|Che on Charter in the Caribbean|
|Crewed Yacht Charter Reviews|
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The 114-foot Che is one of the largest sailing catamarans available for charter anywhere in the world, seeking to create the perfect blend of yin and yang
Che was built for a couple who previously owned a 74-foot Sunreef sailing catamaran that also was called Che. They wanted to increase the spaciousness of their yacht, which they did by building much, much bigger and yet incorporating only four guest cabins for seven or eight guests total. Other charter yachts of Che’s size would likely have six cabins for 12 guests—in fact, the smaller, 102-foot Sunreef sailing catamaran Ipharra takes 12 guests—but the idea aboard Che is for the guests to enjoy true spaciousness and tranquility.
That’s exactly what I felt during the few days that I spent cruising round-trip from Sint Maarten to St. Barth’s in the Northern Caribbean. The owners of Che attempt to live up to the yacht’s name, which means the perfect combination of yin and yang. I found little onboard the yacht that didn’t need to be there, such as extraneous pillows or decorations, but I did find everything that I needed to feel just as relaxed as I might in a top-dollar spa. Every item on this yacht felt crisp, clean, and simple, in a way that created a sense of elegance and oneness with nature. A good example is the woodwork onboard, which is bamboo that ripples across the yacht’s walls in lovely patterns. Many yacht owners would add glistening artwork, but Che’s owners simply let the wood’s natural beauty speak for itself.
Che’s crew, too, operate the yacht in a way that is meant to inspire a sense of soothing calm. Capt. Daniel Rabasse likes to take guests away from shore to anchor in tranquil coves and harbors for sunbathing, swimming, and snorkeling. Chef Anna-Maria Zorgman—if you want her to—will prepare menus in keeping with the owners’ preferred diet, which is macrobiotic for full-body cleansing and health. Again, the ambience is akin to what you might find in a luxury spa, where the achievement of Zen is the ultimate goal.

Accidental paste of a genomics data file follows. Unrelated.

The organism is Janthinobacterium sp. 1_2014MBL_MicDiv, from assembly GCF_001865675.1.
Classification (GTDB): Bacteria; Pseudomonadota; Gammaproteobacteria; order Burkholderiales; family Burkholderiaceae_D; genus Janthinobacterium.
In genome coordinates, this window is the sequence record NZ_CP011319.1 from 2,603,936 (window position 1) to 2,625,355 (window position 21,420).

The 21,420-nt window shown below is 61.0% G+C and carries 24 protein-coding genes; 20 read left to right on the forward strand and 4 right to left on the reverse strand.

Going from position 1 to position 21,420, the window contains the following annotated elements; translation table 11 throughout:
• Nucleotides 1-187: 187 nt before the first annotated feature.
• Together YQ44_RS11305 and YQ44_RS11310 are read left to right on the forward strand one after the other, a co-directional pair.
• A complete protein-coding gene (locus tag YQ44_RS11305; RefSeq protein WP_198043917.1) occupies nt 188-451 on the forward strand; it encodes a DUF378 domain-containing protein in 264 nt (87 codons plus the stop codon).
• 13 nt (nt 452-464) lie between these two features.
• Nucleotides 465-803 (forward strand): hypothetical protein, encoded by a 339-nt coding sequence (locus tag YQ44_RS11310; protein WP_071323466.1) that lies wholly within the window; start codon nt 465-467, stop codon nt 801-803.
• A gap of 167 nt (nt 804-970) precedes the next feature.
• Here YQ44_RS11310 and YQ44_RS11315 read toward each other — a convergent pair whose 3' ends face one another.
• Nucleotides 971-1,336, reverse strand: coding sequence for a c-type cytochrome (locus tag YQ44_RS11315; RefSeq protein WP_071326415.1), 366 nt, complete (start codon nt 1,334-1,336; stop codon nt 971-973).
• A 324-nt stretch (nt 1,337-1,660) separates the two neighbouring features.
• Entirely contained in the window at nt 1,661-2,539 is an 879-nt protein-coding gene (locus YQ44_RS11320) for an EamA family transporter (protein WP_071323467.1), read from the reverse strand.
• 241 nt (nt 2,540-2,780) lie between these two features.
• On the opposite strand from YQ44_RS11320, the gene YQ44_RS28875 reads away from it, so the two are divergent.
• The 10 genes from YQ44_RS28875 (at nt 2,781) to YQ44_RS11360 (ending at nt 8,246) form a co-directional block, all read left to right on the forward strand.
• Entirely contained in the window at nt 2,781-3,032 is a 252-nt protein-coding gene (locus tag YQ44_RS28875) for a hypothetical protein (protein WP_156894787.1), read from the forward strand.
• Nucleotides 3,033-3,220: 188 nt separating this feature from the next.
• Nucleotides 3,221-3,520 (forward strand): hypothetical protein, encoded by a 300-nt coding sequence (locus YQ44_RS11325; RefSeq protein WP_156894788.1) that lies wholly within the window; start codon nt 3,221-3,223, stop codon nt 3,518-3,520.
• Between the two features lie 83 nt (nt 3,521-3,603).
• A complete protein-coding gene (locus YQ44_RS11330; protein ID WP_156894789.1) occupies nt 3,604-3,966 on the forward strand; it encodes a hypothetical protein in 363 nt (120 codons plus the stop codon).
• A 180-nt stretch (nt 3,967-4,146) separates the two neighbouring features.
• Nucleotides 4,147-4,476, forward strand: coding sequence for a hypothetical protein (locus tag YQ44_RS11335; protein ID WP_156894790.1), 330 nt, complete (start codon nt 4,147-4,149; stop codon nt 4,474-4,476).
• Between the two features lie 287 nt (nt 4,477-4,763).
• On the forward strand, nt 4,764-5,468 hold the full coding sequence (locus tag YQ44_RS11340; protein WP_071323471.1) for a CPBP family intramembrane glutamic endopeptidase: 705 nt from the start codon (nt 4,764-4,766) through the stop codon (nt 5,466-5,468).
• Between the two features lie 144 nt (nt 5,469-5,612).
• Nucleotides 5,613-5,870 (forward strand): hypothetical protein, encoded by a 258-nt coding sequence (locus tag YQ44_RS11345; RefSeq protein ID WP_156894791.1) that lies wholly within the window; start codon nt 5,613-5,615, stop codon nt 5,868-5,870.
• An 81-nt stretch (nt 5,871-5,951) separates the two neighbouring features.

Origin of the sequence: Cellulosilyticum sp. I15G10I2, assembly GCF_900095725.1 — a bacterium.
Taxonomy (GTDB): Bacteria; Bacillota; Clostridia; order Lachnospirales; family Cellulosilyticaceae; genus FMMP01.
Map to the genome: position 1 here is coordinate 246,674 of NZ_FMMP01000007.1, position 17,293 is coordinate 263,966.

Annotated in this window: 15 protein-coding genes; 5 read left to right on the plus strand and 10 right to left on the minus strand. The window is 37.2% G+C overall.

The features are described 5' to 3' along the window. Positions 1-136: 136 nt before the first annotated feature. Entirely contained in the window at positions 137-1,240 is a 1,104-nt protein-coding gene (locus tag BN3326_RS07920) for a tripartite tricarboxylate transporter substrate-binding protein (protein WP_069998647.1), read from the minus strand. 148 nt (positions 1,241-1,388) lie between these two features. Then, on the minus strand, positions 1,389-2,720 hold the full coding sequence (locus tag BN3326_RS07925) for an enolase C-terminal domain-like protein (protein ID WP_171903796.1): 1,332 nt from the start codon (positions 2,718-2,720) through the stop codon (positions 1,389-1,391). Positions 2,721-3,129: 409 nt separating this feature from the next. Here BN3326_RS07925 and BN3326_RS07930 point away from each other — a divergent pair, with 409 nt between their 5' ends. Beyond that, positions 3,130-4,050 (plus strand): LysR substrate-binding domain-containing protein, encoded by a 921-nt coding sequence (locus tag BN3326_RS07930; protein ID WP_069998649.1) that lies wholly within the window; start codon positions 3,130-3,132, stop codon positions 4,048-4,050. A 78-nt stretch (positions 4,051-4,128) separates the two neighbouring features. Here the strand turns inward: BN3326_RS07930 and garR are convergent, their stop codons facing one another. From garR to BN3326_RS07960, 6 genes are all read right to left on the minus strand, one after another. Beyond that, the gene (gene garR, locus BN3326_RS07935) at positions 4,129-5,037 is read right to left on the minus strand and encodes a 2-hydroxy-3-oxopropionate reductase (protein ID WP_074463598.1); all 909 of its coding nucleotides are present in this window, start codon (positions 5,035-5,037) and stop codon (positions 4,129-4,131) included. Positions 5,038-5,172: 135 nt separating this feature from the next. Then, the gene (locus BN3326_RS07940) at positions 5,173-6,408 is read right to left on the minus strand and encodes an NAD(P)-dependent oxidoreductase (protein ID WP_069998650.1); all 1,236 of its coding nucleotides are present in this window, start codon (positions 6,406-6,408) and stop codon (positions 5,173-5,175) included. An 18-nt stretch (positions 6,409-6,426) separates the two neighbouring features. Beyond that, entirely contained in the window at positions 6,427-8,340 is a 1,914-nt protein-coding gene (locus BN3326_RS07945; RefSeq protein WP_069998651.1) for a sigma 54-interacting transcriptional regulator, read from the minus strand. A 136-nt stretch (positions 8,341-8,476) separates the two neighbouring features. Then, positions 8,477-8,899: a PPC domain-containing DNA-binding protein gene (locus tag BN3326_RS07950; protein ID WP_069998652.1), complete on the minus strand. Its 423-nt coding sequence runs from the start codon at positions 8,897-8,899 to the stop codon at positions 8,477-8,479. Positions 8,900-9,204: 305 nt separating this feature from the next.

Sailing, of course, fits beautifully into that quest, what with its soothing breezes and quiet motion. Che is a superb example of ease at sea, with her catamaran hulls providing exceptional stability and her towering sails able to capture a great deal of wind. I sailed round-trip from Sint Maarten to St. Barth’s during the annual Christmas winds, which easily reach 20 knots on most days. In those conditions, which can leave monohull sailing yachts heeling over at uncomfortable angles, Rabasse steered Che at 10 or 11 knots to the absolute delight of charter guests sitting in the relaxation area just behind the yacht’s sun-drenched, upper-deck helm. Che heeled only slightly, at an angle that would barely be noticeable even to first-time charter guests.
Those Christmas winds, it’s worth noting, make the conditions at some Northern Caribbean beaches far better for wind surfing or kite surfing than for sunbathing and swimming during the month of February—a fact that I discovered during a tour of some of the ritziest resorts on St. Barth’s. While those resort guests, who had paid a pretty euro for their vacations, lay on chaise lounges beneath towels trying to keep warm, Che waiting at anchor in a protected harbor where our guests could swim and relax in comfort.
“If you charter for a week in Sint Maarten, St. Barth’s, and Anguilla,” says Capt. Rabasse, “there are more than enough quiet, private beaches to enjoy and to explore. There is really no need to go ashore unless you want a taste of civilization. Otherwise, we have everything you need to relax here on the boat.”
I wholeheartedly agree. Whatever your definition of yin and yang, Che can create their perfect combination, just as she was built to do.